The Ancestor’s Tale takes us to look at 40 points heading back along the historical path of evolution. I am still with the humans. Dawkins is dealing with the very interesting question of how far back in time we have to go to find the earliest shared ancestor of all modern people — Adam or Eve, if you will. In the course of this, he brings up many intriguing points, because that is how he rolls (I took this phrase from my sons; if it means something obnoxious, I apologize and assure you that I didn’t know it.) But the one that has stayed with me for contemplation is the fact that, about 40,000 years ago, art and music appeared.

Prior to that time, people, or the folks whose descendants would be people, made tools and useful items, but they didn’t decorate things. They didn’t have musical instruments. They didn’t make beautiful spear points and dishes. Then, very much in an all-of-a-sudden way, art appeared. Bone flutes, cave paintings, sculpture, utilitarian objects with aesthetic features — all at once, there begin to be evidences of art. Dawkins suggests that this is evidence of change in the brain. He points to Russian experiments in the domestication of foxes — within 20 years, the experimenters were able to breed tame foxes, who liked people. The amazing thing is that they looked like dogs. They had cute floppy ears and happy faces and soft fur. Dawkins does not suggest that the researchers unwittingly selected breeding animals for cuteness, but it seems possible to me. After all, choosing for tameness must have been rather subjective, and looking cute might have made the foxes seem more tame. Dawkins, however, suggests that there are side-effects of natural selection.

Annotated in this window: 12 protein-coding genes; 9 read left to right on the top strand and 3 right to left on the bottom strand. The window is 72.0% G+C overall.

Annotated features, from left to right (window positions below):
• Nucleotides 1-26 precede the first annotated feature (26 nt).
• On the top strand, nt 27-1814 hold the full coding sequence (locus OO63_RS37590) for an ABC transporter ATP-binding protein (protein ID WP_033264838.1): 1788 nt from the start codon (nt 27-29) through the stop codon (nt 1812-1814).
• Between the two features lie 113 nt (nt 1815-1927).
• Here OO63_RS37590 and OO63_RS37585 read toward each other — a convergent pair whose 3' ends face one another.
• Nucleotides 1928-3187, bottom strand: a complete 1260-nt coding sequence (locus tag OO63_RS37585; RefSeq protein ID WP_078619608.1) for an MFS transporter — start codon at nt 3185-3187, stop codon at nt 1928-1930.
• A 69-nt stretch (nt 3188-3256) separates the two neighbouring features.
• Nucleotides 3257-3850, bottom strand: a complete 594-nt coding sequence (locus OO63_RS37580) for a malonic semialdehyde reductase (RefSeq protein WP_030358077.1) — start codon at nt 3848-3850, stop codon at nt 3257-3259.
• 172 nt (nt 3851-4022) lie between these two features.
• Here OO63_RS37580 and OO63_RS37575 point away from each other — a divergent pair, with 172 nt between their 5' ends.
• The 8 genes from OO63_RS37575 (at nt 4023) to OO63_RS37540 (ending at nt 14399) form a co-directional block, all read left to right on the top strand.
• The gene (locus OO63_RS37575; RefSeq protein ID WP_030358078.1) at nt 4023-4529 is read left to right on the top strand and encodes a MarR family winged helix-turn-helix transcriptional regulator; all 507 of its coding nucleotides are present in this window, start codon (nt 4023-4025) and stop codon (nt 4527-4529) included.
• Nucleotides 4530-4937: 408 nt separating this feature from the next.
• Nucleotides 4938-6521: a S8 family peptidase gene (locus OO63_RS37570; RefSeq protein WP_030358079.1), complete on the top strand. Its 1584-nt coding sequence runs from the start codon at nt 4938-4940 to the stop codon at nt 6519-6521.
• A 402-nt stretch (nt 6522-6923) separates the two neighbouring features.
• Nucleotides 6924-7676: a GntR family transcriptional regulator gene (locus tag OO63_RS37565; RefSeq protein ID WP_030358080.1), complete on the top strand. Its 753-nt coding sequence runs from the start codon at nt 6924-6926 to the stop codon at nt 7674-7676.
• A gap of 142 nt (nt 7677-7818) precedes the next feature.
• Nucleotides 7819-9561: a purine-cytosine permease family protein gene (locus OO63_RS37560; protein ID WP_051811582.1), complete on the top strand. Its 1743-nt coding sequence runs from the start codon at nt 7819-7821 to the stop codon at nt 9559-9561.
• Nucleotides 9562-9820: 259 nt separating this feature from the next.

Just as some humans have been domesticated into lactose tolerance by extended contact with milk-producing animals, he suggests, art might have been a side-effect of the development of language or agriculture or something. Part, that is, of our becoming cute. Um, okay, I am paraphrasing. Still, it is an interesting idea. He points out that the big difference between us and dogs, when it comes to domestication, is that we have a different word for wolves, the wild creatures, and for dogs, the cute tame ones. For ourselves, we do not have a word distinguishing the wild hunter-gatherers from the domesticated artistic ones.

At another point, he says that “Anglo-Saxon Y chromosomes moved west across England from Europe, stopping rather abruptly at the Welsh border. It is not hard to imagine reasons why.”  He then goes on to discuss how Viking Y chromosomes are well-traveled. All I can say is that it is hard for me to imagine reasons why. And I can imagine quite a lot. As a member of Team Wales, I feel that I should try to unearth the meaning of this. Suggestions invited.

Here is Erin, with the blue part completed and the return to its other colors underway. (Erin, from Alice Starmore’s Celtic Collection, in Highland Wool). The cat is assisting me in determining the fate of the blue band. Granted that it is bright, I still think I will keep it. It adds a spring-like air to the whole thing, and we are having a nice false spring here. Confused plants are leafing and budding and generally behaving as though it were spring, and maybe they are right. Perhaps we will just have a nice long spring. It is still cold, but we who have shivered at Easter sunrise services know that spring is often cold around here.

Shortly before reaching this point in the sweater, I had an odd e-mail message. It was a fellow I dated in college (I think), saying “I have never forgotten you and never will forget you.” He went on to tell me about his wife and children, and he lives far away, so I am not alarmed by this, but I am also not quite sure that I remember him. I rather think he was an anthropology student who had been a fruitarian till his thesis committee told him he had to eat or be cast out of the program. If I am thinking of the right person, he may well be harboring a grudge and intending to hunt me down. I was not the best-behaved person at my college, I am afraid. I have since then become more domesticated and tame, though, if significantly less cute.